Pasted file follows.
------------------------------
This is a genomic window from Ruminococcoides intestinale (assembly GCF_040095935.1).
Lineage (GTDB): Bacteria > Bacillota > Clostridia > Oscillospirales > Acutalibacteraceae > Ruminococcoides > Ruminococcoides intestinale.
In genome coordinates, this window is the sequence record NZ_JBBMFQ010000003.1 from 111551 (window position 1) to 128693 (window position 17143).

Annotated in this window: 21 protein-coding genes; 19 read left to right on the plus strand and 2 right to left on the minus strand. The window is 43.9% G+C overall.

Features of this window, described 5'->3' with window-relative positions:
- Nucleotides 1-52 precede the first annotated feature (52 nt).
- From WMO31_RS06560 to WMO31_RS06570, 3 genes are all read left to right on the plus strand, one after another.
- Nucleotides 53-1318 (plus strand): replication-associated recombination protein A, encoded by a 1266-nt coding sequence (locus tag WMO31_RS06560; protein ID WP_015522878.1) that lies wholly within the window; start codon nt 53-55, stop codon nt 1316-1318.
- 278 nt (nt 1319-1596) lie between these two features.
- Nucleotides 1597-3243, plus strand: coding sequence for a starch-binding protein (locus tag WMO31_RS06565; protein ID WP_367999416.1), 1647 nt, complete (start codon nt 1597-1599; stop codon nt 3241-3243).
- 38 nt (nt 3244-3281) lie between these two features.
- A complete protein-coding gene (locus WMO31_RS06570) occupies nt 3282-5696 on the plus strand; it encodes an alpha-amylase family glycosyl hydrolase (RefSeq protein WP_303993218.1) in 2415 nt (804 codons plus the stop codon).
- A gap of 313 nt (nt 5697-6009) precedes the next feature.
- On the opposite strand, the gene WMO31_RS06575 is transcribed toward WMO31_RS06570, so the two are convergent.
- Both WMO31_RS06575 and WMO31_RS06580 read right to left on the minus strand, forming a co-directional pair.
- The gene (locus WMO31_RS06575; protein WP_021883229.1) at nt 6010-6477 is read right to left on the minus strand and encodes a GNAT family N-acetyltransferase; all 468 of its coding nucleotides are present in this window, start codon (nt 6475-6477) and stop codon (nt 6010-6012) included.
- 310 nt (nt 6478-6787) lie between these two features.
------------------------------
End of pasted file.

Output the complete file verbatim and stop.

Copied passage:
This is a genomic window from Ruminococcoides intestinale (assembly GCF_040095935.1).
Lineage (GTDB): Bacteria > Bacillota > Clostridia > Oscillospirales > Acutalibacteraceae > Ruminococcoides > Ruminococcoides intestinale.
In genome coordinates, this window is the sequence record NZ_JBBMFQ010000003.1 from 111551 (window position 1) to 128693 (window position 17143).

Annotated in this window: 21 protein-coding genes; 19 read left to right on the plus strand and 2 right to left on the minus strand. The window is 43.9% G+C overall.

Features of this window, described 5'->3' with window-relative positions:
- Nucleotides 1-52 precede the first annotated feature (52 nt).
- From WMO31_RS06560 to WMO31_RS06570, 3 genes are all read left to right on the plus strand, one after another.
- Nucleotides 53-1318 (plus strand): replication-associated recombination protein A, encoded by a 1266-nt coding sequence (locus tag WMO31_RS06560; protein ID WP_015522878.1) that lies wholly within the window; start codon nt 53-55, stop codon nt 1316-1318.
- 278 nt (nt 1319-1596) lie between these two features.
- Nucleotides 1597-3243, plus strand: coding sequence for a starch-binding protein (locus tag WMO31_RS06565; protein ID WP_367999416.1), 1647 nt, complete (start codon nt 1597-1599; stop codon nt 3241-3243).
- 38 nt (nt 3244-3281) lie between these two features.
- A complete protein-coding gene (locus WMO31_RS06570) occupies nt 3282-5696 on the plus strand; it encodes an alpha-amylase family glycosyl hydrolase (RefSeq protein WP_303993218.1) in 2415 nt (804 codons plus the stop codon).
- A gap of 313 nt (nt 5697-6009) precedes the next feature.
- On the opposite strand, the gene WMO31_RS06575 is transcribed toward WMO31_RS06570, so the two are convergent.
- Both WMO31_RS06575 and WMO31_RS06580 read right to left on the minus strand, forming a co-directional pair.
- The gene (locus WMO31_RS06575; protein WP_021883229.1) at nt 6010-6477 is read right to left on the minus strand and encodes a GNAT family N-acetyltransferase; all 468 of its coding nucleotides are present in this window, start codon (nt 6475-6477) and stop codon (nt 6010-6012) included.
- 310 nt (nt 6478-6787) lie between these two features.